If you're like most consumers, you bought your mattress so long ago that what you knew about mattresses back then no longer applies to the models on the market today. For instance, did you know the newest mattresses Do not need to be flipped?
You may be associated to make the investment in a quality mattress, or to spend the time investigating the options. But just think about your investment on a mattress spread over over 15 years, and consider that you do spend one-third of your life in bed. Is not it worth spending the time and money to make sure your mattress is right for you?
Here, some basic tips to make the most of your investment and help you rest easy with your decision.
Try, Try Again
The only way to find the right mattress for you is to try them for yourself. Take notes on the ones that you like and the ones you do not like, focusing on factors like firmness or whether or not they have pillow tops. If you discover you like mattresses with pillow tops (also known as summit tops or softest tops), that immediately narrows down your selection to one-third of the mattresses on the market. Likewise, if the mattresses in your "no" column are firm, then firm is not the right choice for you. It sounds simple enough, but it can be tricky for consumers to look past the slick marketing of mattresses to focus on the common denominator in the mattresses that appeal to them.
The degree of softness you choose really depends on your sleeping style. If you sleep on your side, you'll want a softer mattress so that your shoulder and hip sink in comfortably and your spine is in a straight position. Firmer mattresses are better suited for people who hit the hay face-down or on their backs.
If you and your partner prefer different levels of softness, you can accept by adding an additional layer of foam to the side of the person who favors a softer bed or trying one of the new air beds, which give each person a separate control over their space .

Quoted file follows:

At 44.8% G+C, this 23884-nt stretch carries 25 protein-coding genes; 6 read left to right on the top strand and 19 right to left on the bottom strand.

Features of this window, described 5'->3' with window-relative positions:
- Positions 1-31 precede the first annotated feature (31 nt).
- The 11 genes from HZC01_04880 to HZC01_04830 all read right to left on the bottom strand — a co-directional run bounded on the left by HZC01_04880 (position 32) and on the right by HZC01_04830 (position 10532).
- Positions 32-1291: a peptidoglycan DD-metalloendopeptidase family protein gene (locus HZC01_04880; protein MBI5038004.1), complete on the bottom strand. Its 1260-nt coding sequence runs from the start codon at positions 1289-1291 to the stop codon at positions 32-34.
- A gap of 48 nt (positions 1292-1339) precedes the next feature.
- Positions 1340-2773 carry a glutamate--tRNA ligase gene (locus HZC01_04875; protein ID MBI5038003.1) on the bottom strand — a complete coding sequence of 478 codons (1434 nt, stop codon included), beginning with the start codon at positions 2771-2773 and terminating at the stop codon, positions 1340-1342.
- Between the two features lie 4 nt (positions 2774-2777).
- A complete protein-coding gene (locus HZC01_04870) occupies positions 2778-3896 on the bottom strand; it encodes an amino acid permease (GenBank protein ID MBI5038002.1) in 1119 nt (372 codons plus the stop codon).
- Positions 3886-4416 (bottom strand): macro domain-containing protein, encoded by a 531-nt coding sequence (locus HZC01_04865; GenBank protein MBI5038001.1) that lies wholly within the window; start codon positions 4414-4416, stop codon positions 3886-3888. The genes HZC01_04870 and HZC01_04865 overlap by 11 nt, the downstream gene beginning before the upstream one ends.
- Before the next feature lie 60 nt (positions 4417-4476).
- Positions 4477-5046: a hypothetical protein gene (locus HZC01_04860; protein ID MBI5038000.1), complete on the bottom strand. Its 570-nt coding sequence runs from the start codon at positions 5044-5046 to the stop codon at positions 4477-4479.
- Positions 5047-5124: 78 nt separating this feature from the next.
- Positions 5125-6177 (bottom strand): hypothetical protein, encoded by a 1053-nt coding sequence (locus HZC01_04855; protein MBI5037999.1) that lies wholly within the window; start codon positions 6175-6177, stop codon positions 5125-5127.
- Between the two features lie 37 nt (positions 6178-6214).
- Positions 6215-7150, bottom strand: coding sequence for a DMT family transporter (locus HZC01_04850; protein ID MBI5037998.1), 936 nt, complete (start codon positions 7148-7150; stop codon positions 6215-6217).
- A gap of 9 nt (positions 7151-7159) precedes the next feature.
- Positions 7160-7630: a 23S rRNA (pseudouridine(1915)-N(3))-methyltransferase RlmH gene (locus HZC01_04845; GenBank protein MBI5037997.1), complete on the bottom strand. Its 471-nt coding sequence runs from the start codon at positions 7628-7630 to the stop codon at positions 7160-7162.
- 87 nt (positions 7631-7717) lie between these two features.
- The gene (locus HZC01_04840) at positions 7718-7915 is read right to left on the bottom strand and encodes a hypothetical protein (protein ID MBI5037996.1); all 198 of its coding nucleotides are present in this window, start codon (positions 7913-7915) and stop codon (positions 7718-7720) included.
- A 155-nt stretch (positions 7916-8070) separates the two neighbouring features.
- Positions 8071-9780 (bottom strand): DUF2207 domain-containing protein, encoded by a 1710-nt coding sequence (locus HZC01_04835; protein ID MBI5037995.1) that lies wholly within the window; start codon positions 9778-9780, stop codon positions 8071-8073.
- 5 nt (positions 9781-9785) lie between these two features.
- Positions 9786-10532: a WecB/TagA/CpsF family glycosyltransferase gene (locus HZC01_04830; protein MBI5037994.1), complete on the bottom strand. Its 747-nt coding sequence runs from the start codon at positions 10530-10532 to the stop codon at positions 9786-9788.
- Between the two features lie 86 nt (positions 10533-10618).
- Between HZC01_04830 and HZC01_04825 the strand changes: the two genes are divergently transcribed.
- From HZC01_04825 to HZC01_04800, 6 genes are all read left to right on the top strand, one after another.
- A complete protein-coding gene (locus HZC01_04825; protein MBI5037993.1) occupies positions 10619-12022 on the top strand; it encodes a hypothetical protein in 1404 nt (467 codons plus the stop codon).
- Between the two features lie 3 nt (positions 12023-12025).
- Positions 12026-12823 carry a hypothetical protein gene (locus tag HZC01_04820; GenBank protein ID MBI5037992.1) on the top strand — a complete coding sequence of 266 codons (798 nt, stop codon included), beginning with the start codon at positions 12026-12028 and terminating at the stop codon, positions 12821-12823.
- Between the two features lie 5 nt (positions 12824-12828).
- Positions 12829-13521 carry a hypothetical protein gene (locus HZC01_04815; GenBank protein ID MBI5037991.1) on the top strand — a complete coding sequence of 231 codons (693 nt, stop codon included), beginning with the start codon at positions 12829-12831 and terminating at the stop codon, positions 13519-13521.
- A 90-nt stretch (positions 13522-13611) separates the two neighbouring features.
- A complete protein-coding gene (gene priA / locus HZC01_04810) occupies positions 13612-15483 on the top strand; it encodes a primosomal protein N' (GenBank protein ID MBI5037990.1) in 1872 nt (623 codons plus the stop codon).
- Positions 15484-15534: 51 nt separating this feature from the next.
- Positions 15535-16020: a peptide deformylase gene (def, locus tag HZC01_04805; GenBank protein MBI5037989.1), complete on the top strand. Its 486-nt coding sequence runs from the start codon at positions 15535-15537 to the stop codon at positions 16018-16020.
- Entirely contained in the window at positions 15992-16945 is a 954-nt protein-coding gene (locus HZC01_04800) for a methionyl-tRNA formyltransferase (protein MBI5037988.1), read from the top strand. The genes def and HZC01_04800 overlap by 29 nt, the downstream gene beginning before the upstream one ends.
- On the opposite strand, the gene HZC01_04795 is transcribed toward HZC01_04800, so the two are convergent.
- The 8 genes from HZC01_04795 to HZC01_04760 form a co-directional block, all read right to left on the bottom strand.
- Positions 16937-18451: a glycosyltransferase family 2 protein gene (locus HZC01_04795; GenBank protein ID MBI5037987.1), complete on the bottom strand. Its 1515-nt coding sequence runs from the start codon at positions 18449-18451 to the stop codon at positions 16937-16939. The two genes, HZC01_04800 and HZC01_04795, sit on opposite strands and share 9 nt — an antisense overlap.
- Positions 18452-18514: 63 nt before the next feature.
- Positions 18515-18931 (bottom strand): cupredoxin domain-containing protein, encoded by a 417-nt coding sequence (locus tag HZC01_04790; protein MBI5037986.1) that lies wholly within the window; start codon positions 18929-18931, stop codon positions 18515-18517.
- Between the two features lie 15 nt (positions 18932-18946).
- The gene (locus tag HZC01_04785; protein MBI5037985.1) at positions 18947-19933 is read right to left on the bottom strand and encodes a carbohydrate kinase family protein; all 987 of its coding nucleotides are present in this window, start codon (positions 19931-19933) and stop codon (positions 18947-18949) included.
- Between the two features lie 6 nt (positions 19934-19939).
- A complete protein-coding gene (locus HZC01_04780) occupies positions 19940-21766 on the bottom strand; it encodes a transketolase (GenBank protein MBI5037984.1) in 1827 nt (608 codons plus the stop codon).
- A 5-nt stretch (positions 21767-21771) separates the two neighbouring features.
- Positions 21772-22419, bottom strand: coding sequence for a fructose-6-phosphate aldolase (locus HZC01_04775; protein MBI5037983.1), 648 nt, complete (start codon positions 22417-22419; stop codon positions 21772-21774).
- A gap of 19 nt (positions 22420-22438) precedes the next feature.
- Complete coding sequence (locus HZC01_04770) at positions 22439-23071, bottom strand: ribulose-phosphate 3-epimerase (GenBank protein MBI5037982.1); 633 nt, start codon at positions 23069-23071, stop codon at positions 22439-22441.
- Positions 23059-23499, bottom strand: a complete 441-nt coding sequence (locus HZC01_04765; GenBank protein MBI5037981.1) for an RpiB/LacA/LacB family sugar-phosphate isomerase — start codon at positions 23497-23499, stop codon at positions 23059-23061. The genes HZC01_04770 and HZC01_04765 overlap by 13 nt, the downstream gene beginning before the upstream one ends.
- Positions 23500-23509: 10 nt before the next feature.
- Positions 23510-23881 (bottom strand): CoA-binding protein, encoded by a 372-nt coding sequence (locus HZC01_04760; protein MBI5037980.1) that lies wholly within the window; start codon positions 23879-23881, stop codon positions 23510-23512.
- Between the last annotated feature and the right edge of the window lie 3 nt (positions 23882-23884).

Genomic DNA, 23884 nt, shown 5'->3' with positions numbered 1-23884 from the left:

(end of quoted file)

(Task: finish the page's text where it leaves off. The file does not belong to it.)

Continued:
While you're deciding on a mattress, also consider whether or not you should buy a new bed frame. Today's thin mattresses can be up to 18 inches thick, so think about whether your current bed frame will make it necessary to climb a ladder just to get into bed.
Low-profile frames and foundations are an option because they make settling onto thick mattresses much easier. By using this type of frame, your bed will be about 7 inches shorter, which makes a significant difference. A neat bonus: Besides adding to your comfort level, dropping your mattress to a lower height will also make your room look bigger.
Bunk beds are a timeless trend, and now they're especially popular with a desk rather than a second bed underneath the top bunk. Keep in mind before you buy that this type of bed must have a mattress seven inches thick or less.
Beware the Point of No Return
Because of health laws, chances are, you will not be able to return your mattress. (If a store does allow returns on mattresses, it most likely is throwing out the mattresses when they're returned and compensating for the difference with high markups.) So make sure you're ready when you shop with measurements of the space where your Bed will go and that you do not get swayed to buy a mattress you are not sure right for you.
One way to avoid a sticky situation: Even if you think that the queen-sized mattress you're bringing home will fit around your house's tight corners, consider a split style just to be on the safe side, especially if there's a possibility the mattress May be used in your next home.
Also, remember that with many manufacturers, stains void the warranty, so put on that mattress pad as soon as you get your mattress home – and warn the kids not to drink Kool-Aid in bed.
Buying your new mattress should not result in you tossing and turning as you think about opening your pocketbook and researching all the options. Follow these simple tips, and you'll get a good night's sleep after investing in a new mattress.
Source by Nancy M. Lambert